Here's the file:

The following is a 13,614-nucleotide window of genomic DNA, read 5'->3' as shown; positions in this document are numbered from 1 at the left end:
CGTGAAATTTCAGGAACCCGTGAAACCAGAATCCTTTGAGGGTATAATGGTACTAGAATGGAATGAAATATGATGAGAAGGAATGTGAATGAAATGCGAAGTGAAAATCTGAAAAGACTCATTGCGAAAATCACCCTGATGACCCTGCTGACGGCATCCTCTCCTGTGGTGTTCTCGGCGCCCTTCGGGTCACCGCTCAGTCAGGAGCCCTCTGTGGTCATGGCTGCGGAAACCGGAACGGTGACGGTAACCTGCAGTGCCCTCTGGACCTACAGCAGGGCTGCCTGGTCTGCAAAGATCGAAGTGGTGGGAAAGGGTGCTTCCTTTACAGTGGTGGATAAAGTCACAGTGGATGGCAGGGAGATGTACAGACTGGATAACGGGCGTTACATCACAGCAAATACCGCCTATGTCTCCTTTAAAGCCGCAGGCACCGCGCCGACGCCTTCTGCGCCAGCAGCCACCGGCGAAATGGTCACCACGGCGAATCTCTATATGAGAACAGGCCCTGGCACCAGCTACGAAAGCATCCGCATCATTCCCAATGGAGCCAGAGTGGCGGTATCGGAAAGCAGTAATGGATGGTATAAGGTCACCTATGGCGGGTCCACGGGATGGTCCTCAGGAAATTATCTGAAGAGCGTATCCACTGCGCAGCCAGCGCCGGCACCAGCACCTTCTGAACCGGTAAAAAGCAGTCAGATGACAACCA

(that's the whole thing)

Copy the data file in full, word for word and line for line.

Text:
The following is a 13,614-nucleotide window of genomic DNA, read 5'->3' as shown; positions in this document are numbered from 1 at the left end:
CGTGAAATTTCAGGAACCCGTGAAACCAGAATCCTTTGAGGGTATAATGGTACTAGAATGGAATGAAATATGATGAGAAGGAATGTGAATGAAATGCGAAGTGAAAATCTGAAAAGACTCATTGCGAAAATCACCCTGATGACCCTGCTGACGGCATCCTCTCCTGTGGTGTTCTCGGCGCCCTTCGGGTCACCGCTCAGTCAGGAGCCCTCTGTGGTCATGGCTGCGGAAACCGGAACGGTGACGGTAACCTGCAGTGCCCTCTGGACCTACAGCAGGGCTGCCTGGTCTGCAAAGATCGAAGTGGTGGGAAAGGGTGCTTCCTTTACAGTGGTGGATAAAGTCACAGTGGATGGCAGGGAGATGTACAGACTGGATAACGGGCGTTACATCACAGCAAATACCGCCTATGTCTCCTTTAAAGCCGCAGGCACCGCGCCGACGCCTTCTGCGCCAGCAGCCACCGGCGAAATGGTCACCACGGCGAATCTCTATATGAGAACAGGCCCTGGCACCAGCTACGAAAGCATCCGCATCATTCCCAATGGAGCCAGAGTGGCGGTATCGGAAAGCAGTAATGGATGGTATAAGGTCACCTATGGCGGGTCCACGGGATGGTCCTCAGGAAATTATCTGAAGAGCGTATCCACTGCGCAGCCAGCGCCGGCACCAGCACCTTCTGAACCGGTAAAAAGCAGTCAGATGACAACCA